Written by Andrea Watson Friday, 22 July 2011 00:00
Last week, Manhasset Bay YC (MBYC) hosted the Blue Jay-Pixel Race Week. Twenty-seven Pixel skippers and nine teams of Blue Jay skippers from around Long Island Sound arrived in Port Washington on Wednesday evening for a full two days of racing on Manhasset Bay. Thursday brought very nice wind for the regatta but Friday not so. The young teams found out what it was like on a windless day in the summer on local waters. It wasn’t just our regatta though. Out east at another yacht club, a junior regatta had to cancel racing on Friday also. That is one of the hazards of racing in the middle of the summer – we hope for wind but Mother Nature doesn’t always deliver. But leave it to the kids – they had a terrific time both when there was wind and on Friday too.
Top boats in the Pixel class (skipper, crew): 1. Katie Devore, Ryan Mattimore, Larchmont YC; 2. Colin Alexander, Andrew Roth, American YC; 3. Taylor Hart, Julia Dunne, Noroton YC; 4. Chris Pace, T. Leight and T. Knowles, Larchmont YC; 5. Parker Biele, Isabella Bean, NORW; and 6. Corey Sabia, Lindsay Walsh, NORW. Top boats in the Blue Jay fleet (skipper, crew): 1. Ella Simpkins, Kayla McKenna, Centerport YC; 2. James Weller, Andrew Murphy, Centerport; 3. Miles Ripka, Alessandra Sager, Sea Cliff YC; and 4. Margaret Dickson, M. Dickson, K. Guadagni, Sea Cliff YC.
The Sportsmanship Award went to Orienta Beach Club’s Maeve McKinney and Erin McClane, who received an overwhelming vote from their fellow sailors. Congratulations to all the competitors, the race officials, families who housed the competitors and the MBYC staff, especially the waterfront crew.
Changing tacks… the following is a story that was found on Scuttlebutt, the daily online sailing newsletter. Written by Roland Schulz, it tells of a vicious storm that whipped up on July 14 in New York Harbor during an evening race at the Manhattan Sailing Club. It is called “Capsize on the Hudson River” and brings up mental pictures of Miracle on the Hudson, where all on board that airplane landing were safe, just like those in the story below. The reason this is included in today’s column is to remind readers, once again, that no matter how well we prepare for the weather, one just never knows what can happen without warning.
Comments by Mr. Schulz: During the race, a brief but vicious thunderstorm came through New York Harbor, with winds of 45-50 knots and driving rain. One of the boats, a J/24 named Great Republic, capsized, almost righted itself, and then went over for good, sinking just northeast of Ellis Island. There were no injuries. The skipper and crew were calm and professional, organizing themselves at the safest positions on the overturned boat. Help from the Manhattan Sailing Club support boats came quickly, and the crew was pulled out of the water. Other sailing boats from the race that were close by came to assist as well. And then, of course, after the storm........a beautiful rainbow.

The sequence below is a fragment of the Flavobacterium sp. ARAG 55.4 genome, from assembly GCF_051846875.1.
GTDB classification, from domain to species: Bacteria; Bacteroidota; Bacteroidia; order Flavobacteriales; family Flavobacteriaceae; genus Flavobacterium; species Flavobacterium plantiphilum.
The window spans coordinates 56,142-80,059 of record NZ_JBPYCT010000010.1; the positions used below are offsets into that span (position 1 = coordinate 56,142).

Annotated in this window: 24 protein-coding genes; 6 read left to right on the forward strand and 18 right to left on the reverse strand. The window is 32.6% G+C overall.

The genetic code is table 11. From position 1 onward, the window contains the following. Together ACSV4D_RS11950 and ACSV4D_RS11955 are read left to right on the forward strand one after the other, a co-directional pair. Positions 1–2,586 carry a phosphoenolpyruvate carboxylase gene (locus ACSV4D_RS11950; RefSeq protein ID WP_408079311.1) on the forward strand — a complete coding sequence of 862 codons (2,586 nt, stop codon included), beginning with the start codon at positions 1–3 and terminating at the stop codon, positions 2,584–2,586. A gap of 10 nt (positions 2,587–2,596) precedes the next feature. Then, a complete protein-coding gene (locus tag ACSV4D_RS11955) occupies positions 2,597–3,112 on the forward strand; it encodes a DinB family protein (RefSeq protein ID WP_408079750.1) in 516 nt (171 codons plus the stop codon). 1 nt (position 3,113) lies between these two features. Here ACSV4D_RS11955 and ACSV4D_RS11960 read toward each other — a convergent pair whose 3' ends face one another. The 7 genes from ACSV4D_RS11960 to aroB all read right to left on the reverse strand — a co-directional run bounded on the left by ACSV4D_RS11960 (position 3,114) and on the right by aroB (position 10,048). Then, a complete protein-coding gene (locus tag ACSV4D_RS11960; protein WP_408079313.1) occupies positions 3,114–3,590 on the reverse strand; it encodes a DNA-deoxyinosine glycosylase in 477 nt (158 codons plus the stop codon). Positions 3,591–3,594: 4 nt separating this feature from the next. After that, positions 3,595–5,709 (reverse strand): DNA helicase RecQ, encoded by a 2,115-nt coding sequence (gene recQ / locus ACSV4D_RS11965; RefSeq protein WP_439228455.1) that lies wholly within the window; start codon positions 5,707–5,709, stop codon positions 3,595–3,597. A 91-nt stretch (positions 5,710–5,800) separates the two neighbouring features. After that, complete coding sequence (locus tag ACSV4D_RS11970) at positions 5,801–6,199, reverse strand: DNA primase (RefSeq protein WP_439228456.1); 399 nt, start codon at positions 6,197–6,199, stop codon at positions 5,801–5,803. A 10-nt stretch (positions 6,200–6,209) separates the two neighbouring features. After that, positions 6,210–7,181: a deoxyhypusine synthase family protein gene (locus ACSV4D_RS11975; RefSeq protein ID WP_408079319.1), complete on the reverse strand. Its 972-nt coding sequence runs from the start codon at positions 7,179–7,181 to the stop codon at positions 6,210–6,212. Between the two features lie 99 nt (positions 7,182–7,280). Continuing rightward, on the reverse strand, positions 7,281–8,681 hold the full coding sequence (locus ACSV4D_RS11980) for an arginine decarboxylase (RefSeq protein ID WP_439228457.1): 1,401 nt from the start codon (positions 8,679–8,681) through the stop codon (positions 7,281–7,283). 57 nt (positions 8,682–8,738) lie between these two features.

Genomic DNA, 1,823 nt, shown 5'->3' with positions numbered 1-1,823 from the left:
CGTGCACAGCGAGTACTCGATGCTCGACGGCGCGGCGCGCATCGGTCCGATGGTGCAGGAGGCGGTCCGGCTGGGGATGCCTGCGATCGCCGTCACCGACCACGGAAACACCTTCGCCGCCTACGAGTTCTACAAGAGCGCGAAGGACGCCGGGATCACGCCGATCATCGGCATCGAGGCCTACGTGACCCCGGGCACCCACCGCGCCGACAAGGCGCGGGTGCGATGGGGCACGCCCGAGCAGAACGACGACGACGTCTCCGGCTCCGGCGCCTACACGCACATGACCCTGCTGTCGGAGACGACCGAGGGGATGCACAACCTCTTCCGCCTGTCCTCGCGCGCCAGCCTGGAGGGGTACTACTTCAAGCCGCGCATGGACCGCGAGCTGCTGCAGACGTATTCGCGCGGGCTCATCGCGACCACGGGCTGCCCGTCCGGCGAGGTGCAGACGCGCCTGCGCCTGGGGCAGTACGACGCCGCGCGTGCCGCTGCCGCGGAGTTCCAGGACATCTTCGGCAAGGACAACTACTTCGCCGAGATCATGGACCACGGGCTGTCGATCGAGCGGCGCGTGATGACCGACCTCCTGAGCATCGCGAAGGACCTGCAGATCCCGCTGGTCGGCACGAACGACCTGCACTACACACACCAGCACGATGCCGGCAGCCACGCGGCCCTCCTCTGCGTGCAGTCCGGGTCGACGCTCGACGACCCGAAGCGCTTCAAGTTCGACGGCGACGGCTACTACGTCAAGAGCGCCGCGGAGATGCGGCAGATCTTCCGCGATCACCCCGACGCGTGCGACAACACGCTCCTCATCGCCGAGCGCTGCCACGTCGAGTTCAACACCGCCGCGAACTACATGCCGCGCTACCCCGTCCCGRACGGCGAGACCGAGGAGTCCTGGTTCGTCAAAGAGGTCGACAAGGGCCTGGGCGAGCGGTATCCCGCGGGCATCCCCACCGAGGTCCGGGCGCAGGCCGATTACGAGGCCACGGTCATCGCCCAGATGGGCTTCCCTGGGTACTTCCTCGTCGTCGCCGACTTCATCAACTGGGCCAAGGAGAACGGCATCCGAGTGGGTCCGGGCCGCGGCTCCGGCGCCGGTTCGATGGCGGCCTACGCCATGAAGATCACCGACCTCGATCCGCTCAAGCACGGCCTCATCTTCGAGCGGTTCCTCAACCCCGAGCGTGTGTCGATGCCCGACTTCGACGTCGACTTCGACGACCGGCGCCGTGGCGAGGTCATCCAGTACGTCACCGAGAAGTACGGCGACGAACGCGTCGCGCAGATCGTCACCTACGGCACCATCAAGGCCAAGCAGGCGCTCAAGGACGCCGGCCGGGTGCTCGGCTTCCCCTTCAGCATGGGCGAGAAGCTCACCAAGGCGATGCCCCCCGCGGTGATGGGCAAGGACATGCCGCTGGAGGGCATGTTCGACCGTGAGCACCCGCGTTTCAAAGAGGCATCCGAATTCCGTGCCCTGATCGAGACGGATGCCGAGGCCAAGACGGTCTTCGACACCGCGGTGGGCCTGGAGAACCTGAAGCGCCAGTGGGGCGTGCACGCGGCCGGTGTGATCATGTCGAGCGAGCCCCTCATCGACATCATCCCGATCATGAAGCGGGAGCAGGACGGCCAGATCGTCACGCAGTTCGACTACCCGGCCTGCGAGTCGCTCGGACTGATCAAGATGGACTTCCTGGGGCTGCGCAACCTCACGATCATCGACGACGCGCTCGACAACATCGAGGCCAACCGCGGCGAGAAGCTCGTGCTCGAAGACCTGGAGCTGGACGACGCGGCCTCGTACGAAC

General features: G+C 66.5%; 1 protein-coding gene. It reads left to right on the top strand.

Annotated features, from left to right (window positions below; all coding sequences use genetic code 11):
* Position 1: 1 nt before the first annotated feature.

And from the skipper of High Hopes who was competing in the race: “The squall came on very-fast. One minute we were racing upwind to the last windward mark, and the next minute the committee radioed the fleet to abandon the race and take all sails down. The horizon was dark at that point but the severe wind and rain hadn’t started yet.
“We were a little slow about getting the sails down mainly because we were bummed about the bad luck of having the race canceled while we were leading, but we still had our headsail down in about two minutes after abandonment. At that point the wind had almost doubled (in two minutes) and the rain started to pelt us. We got our main down one minute after that but by then we were in a full white squall.
“Water droplets were so thick in the air above the whitecaps that we could no longer see the Brooklyn shore downwind of us. Things were intense enough that even with no sails the boat was hard to handle. We had to move the crew weight aft in the boat so the engine would get traction in the white-capped waves and gusting wind. After the engine was making good contact with the water we could steer into the weather which was greatly needed to get the boat under control. The boats with the biggest problems must have been later and slower than us taking down their sails.”
With the weather we have been having lately, one need to be prepared for the worst. Even here in Manhasset Bay, the wind can quickly become violent. Remember the microburst on the bay last year?
Now for some scores… The Sonar fleet has just released the Championship Series overall standings as of June 26. Top boats: 1. #375, Housemartin, Greg and Beth Danilek, 2. #451, Ping, Sue Miller/John Browning, 3. #573, Selhun, Bahar Gidwani, 4. #396, Delight, Bob Kirtland, and 5. #817, Midsn. Andrew Groody.
Thirsty Thursday results for Race 8, July 14: Division I (6.27 nm, Course UJ, 7 boats): 1. Ripple, John Towers, 2. Nordlys, Bob Schwartz, 3. Andiamo, Paul Strauch. Division II (5.48 nm, Course UC, 7 boats): 1. En Garde, Charlie Cannam, 2. Irish Blessing, Ed Gillen, and 3. Scarlet, Weintraub , no first name available. Division III (4.40 nm, Course UI, 9 boats): 1. En Passant, Bob Ebenau, 2. Sundance, Joel Ziev, and 3. Her C Gem, Paula Davis. Division III Cruising ( 4.40 nm, Course UI, 5 boats): 1. Serenity, Jacques Blinbaum, 2. Eudaimonia, Dan Cantanzaro, and 3. My Jo’B, Pat McVicar.
Results of the Thirsty Thursday Spring Series: Division I: 1. Ripple, John Towers, 2. Sound Wave, Jonathan Flamm, and 3. Nordlys, Bob Schwartz. Division II: 1. Rosie, Ron Fink, 2. Vision, Marc Epstein, and 3. Irish Blessing, Ed Gillen. Division III: 1. En Passant, Bob Ebenau, 2. Sundance, Joel Ziev, and 3. Naked Dance, Adam Bleifeld. Division III- Cruising: 1. Serenity, Jacques Blinbaum, 2. Eudaimonia, Dan Cantanzaro, and 3. Second Wind, Anthony Viola.